The BSE 500 line (grey) exhibits this issue i.e., it is suggesting that profit concentration has risen post-Covid. Both the blue and grey lines are, we believe, misleading and fail to capture the extent to which profit concentration in India has reduced in the last couple of years.

Moving from PAT concentration to looking at Free Cashflow concentration

Interestingly, whilst profit concentration has reduced in the last couple of years, free cashflow concentration (as measured by Free Cashflow to Equity or FCFE) has increased in FY23 [see the first exhibit of this note]. Since most investors use FCFE, and not PAT, as the underlying metric in their valuation models, it is worth trying to understand why FCFE share is increasing for the top 20 even as their PAT share is falling. In particular, is this happening because: (a) the top 20 firms are doing less capex and thus seeing a surge in their FCFE; OR (b) the rest of India Inc, excluding the top 20, doing heavy capex which is reducing its FCFE?



The above table shows that the operating cashflow growth for top 20 has outpaced that of rest of India in the post-Covid world. The critical driver of this is heavy capex by the top 20 firms. Whilst capex – measured by ‘investing cashflows’ here – for the top 20 has grown significantly from Rs 2.6 tn per annum in FY18-20 to Rs 3.3 tn per annum between FY18-20 and FY21-23, the same is not true for the rest of India Inc (they are flat at around the Rs. 7 tn per annum mark). In effect, the top 20’s share of the nation’s capex went up from around 25% to 32% in the post-Covid world versus the pre-Covid world.

As a result, of their heavy capex, the top 20 firms have seen a significant jump in their operating cashflows post-Covid. In exhibit 3, operating cashflow for top 20 companies has risen from Rs. 3.4 tn per annum to Rs. 5.3 tn per annum (a 55% jump) whereas that for rest of India Inc has gone up from Rs. 7.7 tn to Rs. 11 tn (a 40% jump).

The stock market however does not seem to have clocked the fact that the dominance of the top 20 firms on free cashflows is higher than it has ever been (see exhibit 1 at the beginning of the note). Furthermore, within the listed universe, as the chart below shows, the top 20 companies’ share of BSE 500 market cap now stands at 35%, the lowest it has been in this century, whilst profit for top 20 as a percentage of BSE 500’s profits has only surged and not come off materially. This disconnect between the valuations of the top 20 firms and their share of India Inc’s free cashflows (from exhibit 1) represents, in our view, a massive opportunity for investors. In effect, in the middle of a bull market, investors have an opportunity to buy cash generative large cap companies at discounted valuations.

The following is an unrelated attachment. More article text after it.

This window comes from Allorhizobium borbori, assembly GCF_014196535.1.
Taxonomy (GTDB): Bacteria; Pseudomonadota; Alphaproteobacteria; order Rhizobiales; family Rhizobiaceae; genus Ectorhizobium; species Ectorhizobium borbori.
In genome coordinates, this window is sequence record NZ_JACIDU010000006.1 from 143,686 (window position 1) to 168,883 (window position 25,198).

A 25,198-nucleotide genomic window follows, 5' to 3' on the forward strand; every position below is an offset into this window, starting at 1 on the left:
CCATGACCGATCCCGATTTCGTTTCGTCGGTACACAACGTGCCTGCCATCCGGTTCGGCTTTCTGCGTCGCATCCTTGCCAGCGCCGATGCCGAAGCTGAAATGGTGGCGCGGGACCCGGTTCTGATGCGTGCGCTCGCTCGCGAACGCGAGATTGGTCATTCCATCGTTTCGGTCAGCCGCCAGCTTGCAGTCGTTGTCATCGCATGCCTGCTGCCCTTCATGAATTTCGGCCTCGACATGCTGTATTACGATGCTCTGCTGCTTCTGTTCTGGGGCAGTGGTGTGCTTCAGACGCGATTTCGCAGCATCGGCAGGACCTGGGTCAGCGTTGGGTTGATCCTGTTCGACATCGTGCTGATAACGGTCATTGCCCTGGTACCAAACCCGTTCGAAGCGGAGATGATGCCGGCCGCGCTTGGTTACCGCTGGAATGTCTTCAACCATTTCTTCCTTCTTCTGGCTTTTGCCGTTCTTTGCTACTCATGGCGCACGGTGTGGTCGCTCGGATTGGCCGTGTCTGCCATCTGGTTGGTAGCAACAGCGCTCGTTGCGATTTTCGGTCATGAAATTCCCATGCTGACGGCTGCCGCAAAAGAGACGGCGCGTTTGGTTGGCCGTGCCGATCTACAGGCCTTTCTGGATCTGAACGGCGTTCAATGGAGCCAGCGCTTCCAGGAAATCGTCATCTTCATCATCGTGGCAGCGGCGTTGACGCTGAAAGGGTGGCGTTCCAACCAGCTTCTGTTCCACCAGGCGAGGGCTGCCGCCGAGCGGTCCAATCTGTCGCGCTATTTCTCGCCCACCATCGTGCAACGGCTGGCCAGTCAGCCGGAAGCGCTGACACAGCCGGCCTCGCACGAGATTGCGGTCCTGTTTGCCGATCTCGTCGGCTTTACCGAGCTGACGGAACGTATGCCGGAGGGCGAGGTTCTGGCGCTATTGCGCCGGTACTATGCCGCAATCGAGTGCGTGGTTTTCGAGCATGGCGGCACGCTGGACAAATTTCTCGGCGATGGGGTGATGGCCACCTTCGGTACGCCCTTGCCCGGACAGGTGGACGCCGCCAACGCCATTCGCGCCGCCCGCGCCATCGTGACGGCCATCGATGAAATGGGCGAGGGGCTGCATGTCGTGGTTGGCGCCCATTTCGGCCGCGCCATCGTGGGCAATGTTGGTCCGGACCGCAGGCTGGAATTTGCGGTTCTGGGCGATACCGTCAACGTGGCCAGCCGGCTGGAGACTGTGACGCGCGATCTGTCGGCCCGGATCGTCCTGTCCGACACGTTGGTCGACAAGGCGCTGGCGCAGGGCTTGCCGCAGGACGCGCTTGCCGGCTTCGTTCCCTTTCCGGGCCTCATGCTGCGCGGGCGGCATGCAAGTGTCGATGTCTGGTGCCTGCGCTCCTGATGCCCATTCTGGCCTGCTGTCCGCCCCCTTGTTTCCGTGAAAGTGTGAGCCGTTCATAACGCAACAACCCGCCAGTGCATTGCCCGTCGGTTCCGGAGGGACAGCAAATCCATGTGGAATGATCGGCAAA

Why has profit concentration reduced post-Covid?
We believe three factors have played part in helping smaller companies address the profitability challenges they were facing in the decade running up to Covid:

  • Steady buildup of the India Stack and UPI: The JAM trinity (Jan Dhan, Aadhaar, and Mobile) has essentially pulled the country into the digital realm, by giving each citizen an identity (using Aadhaar), access to financial means (using Jan Dhan bank accounts), and overall access to the internet. Joining all of this together seems to have created a robust ecosystem that facilitates democratization of information and costless access to the financial system. Built on top of this is the Unified Payments Interface (or UPI) that facilitates transactions seamlessly and instantaneously across bank accounts [with no transaction costs at all for the payor or the receiver]. After growing exponentially through Covid, as of December 2023, UPI transaction value crossed INR 180 tn (or ~USD 2.17 tn per annum), more than 50% of Indian GDP (see chart below)! This rapid spread of a low cost, easy-to-use digital payments system has conferred many benefits on SMEs and MSMEs including: (1) a reduction in the time taken to settle transactions and, as a result, a reduction in working capital cycles; and (2) elimination of the transaction costs associated with plastic cards, cheques (which entailed visits to the bank) and cash (which also could entail visits to the bank and/or physically travelling to take or make a payment). For more on this please refer to our blogs dated 24th December 2022, ‘Winners Take All’ in India’s New, Improved Economy, and 17th February 2023, Nandan Nilekani and the $10 Trillion Remaking of India.